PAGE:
There is a common misconception around women of color relaxing or texturizing their hair. It is seen as a symbol of self-hate to their natural hair and blackness, an identity crisis which in a way restricts women of color from wearing their hair in a way they feel most comfortable. Several comments left on social media calling us slaves to European beauty standards when we dare go near the “creamy crack.” To be fair, the origins of relaxers and texturizers came from natural hair being called untidy and unprofessional. Women were willing to do just about anything to have straight hair even if it meant their hair suffered long term damage. It was not until recently the CROWN act was passed in the United States which is a law passed to prohibit race-based hair discrimination. However, while acknowledging the history encapsulated in every kink and curl of our natural hair, isn’t part of changing the narrative around black hair embracing freedom to be able to do whatever we want with our hair and however we desire as a means of self-expression?
I relaxed my type 4c natural hair after seven years of being a Naturalista. And before you say it, no I did not relax my hair because I hated my natural hair or because it was “too hard to manage.” I have been handling wash days myself for the past seven years and still do, so I certainly had a bigger reason for taking the plunge. While it would be cool to say I made the choice to relax it on a whim, I had been thinking about it, nearly meditating on this decision for months before mustering up the courage to book a hair appointment. Walking into the salon was nothing short of terrifying. I had spent the last seven years getting to know my natural hair, loving and tending to her and really getting accustomed to it as part of my beauty identity. Also for the sake of transparency, I previously had a horrible relaxer experience prior to going natural so I was hesitant and honestly, a little traumatized.
Initially, relaxing my hair again was only an idea I was too afraid to act upon, but I found myself going down the YouTube rabbit hole of relaxed hair care routines and I was hooked. I gave myself a few months to think about it and decide on whether it was something I really wanted to go through with, and as you now know, I took the leap and relaxed my natural hair for the first time in early February and I have zero regrets!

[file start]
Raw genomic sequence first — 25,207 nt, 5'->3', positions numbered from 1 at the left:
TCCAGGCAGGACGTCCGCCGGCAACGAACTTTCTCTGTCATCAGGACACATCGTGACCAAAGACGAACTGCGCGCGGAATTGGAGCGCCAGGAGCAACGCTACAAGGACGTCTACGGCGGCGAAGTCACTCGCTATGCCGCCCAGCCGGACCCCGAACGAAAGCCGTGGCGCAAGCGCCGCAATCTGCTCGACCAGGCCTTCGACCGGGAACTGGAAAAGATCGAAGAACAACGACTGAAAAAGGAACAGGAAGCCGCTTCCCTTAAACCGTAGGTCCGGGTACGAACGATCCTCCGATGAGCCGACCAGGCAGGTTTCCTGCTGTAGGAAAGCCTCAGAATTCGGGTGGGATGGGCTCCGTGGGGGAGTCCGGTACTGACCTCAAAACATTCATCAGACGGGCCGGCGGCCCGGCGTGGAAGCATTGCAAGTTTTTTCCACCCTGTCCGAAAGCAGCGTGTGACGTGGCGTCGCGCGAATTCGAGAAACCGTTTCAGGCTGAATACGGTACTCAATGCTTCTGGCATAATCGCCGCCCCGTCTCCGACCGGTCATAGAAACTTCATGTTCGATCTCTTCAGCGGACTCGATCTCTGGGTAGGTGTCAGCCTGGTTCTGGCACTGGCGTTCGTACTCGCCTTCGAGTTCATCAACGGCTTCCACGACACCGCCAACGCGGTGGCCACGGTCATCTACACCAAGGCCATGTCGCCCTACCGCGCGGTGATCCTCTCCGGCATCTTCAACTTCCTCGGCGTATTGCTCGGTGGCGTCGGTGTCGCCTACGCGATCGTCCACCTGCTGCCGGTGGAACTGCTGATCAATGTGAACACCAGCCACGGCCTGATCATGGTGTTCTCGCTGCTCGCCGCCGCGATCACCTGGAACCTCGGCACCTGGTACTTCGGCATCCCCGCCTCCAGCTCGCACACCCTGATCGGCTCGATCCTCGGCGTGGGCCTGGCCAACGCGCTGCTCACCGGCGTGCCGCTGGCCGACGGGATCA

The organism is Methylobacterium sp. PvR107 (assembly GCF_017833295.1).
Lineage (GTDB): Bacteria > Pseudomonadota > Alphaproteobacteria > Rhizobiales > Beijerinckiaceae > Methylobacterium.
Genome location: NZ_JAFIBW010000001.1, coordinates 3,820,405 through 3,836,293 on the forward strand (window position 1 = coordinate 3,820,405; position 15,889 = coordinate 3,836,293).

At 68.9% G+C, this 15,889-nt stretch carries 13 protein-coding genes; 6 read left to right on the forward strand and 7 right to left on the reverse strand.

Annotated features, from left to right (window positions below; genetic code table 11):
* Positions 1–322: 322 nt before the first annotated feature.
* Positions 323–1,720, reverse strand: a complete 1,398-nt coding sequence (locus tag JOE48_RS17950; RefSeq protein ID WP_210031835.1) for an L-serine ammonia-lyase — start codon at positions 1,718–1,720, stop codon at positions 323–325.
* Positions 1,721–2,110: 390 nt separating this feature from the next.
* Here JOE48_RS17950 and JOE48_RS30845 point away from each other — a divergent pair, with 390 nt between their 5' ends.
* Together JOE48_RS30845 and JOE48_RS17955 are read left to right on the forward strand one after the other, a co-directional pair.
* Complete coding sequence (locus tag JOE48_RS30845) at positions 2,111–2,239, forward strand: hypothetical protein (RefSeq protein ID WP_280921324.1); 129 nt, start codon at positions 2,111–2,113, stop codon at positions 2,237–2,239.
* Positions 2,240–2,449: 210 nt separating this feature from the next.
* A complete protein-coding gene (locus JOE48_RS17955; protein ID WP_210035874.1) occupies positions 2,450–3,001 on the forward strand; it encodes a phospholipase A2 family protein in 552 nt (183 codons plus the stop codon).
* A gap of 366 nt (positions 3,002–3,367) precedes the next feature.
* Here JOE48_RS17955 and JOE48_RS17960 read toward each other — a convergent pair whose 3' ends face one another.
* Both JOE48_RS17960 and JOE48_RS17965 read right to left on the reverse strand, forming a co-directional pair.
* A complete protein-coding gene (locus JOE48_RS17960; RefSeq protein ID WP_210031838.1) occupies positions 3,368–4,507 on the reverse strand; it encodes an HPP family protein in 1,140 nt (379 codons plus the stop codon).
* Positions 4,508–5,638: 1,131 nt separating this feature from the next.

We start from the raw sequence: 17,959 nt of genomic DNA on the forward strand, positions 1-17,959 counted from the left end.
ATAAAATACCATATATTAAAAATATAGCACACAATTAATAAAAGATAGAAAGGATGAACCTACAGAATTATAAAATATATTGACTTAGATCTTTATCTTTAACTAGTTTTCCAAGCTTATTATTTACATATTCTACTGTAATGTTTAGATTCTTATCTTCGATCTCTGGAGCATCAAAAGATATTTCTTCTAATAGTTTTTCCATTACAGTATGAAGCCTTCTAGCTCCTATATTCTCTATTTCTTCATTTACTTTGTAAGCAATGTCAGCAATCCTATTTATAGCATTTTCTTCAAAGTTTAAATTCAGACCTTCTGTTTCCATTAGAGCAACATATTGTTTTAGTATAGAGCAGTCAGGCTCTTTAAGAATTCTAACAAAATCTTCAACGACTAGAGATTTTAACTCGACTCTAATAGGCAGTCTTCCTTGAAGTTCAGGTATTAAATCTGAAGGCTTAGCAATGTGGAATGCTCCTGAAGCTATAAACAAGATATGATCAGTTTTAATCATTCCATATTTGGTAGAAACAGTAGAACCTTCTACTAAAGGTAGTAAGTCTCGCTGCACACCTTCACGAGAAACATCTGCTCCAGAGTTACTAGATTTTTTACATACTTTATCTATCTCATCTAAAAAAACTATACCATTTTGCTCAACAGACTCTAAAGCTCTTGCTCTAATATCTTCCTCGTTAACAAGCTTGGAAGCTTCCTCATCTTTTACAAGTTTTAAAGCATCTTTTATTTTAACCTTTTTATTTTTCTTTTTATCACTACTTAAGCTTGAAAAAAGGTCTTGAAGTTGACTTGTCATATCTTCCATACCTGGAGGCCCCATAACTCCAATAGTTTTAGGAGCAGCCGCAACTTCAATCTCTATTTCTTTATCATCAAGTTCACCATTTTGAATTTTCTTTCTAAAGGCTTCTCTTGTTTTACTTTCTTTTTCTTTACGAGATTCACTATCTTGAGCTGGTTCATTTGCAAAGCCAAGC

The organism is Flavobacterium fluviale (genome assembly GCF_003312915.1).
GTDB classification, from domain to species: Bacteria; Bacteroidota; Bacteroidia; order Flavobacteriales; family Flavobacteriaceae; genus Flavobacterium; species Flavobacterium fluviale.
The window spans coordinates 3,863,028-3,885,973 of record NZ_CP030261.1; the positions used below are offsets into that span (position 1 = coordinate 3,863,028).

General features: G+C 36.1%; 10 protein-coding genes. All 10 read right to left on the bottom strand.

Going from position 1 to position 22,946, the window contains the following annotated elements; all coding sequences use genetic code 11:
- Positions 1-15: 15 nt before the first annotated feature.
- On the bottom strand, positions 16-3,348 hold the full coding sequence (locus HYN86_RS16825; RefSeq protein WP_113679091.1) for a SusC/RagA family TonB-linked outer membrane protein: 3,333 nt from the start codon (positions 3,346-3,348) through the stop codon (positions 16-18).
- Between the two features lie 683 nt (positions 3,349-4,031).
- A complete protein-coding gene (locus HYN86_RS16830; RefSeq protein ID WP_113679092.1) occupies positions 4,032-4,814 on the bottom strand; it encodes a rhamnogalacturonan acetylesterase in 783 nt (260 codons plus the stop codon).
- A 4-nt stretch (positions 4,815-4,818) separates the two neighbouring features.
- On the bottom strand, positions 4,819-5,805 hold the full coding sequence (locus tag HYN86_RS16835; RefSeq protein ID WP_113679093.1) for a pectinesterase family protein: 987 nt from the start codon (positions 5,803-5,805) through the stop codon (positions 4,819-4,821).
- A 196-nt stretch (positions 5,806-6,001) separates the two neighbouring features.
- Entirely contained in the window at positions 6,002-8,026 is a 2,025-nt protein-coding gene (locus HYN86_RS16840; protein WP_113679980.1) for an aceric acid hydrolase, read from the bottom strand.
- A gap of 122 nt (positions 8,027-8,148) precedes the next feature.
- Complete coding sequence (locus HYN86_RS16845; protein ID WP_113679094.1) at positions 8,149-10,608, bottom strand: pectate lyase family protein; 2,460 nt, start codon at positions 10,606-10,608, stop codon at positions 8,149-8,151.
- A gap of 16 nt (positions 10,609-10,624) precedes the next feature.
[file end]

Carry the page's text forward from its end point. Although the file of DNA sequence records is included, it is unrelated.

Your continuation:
I don’t know what I love more, my new hairdo or the fact that I finally did something for myself because I wanted to, and not because it was popular or trendy. In all honesty, I have never felt more confident in my physical appearance as I do now. And really, It’s not about having straight hair because despite getting my hair relaxed in February, people are still surprised when I share this information because my hair still looks natural. I was very wary of how long the relaxer was left in my hair due to PTSD from the last time and so, I have been blessed with very dense hair.
There has been a lot of it’s just hair conversations and movements on social media and while I agree that we should be able to experiment with our hair without the fear of being dragged or canceled, I also believe hair is important but should not be made the entirety of who we are and our existence. We should be allowed fluidity in how we choose to wear our hair free from any stigma or negative opinions because it my hair. So it’s my choice to decide how I want to wear it.
My Top 3 Tips For Transitioning From Natural to Relaxed Hair
1. Don’t Have Any Expectations On The Length Of Your Hair Post-Relaxer
This might sound counter-intuitive but the process of relaxing your natural hair is one we tend to overthink and over-analyze. I will simply advise not to have any expectations on the length of your hair post-relaxer. Our natural hair due to its tight curl pattern shrinks, which makes it hard to determine the actual length unless its straightened. The assumption is that we would have longer hair after relaxing and this is usually the case.
However, the problem lies where we place unrealistic expectations on the length of our hair simply because we relaxed it. We let disappointment and resentment for our hair set in because it is yet to reach our desired length. If you are thinking of relaxing your hair, remember that the length of your hair does not define its beauty and thankfully with proper care and handling your hair can thrive and grow at its own pace until it reaches your desired length.
2. Know The Difference Between A Normal Strength And Extra-Strength Relaxer
I can’t emphasise this enough but, please pick the right relaxer. When clients wish to go from natural to relaxed hair, many hairstylists recommend using an extra-strength relaxer since it results in a pin-straight finish. I took my own relaxer kit to the salon and bought a normal/medium strength relaxer since I wanted some texture in my hair rather than the conventional straight flat look that a relaxer treatment provides. This is entirely up to you and your personal preference but depending on the appearance you’re going for and whether you’re buying your relaxer kit yourself or not, make sure you understand the differences and are very precise about what you want.
3. Go To A Salon You Trust
This is self-explanatory, but whether you are taking the plunge and relaxing your natural hair or getting a touch up, be sure to go to an experienced salon and hairstylist you know and trust. As a result of the chemicals in it, relaxing your natural hair is a time-consuming process, and the hands you commit your hair to throughout this process can make or break your hair.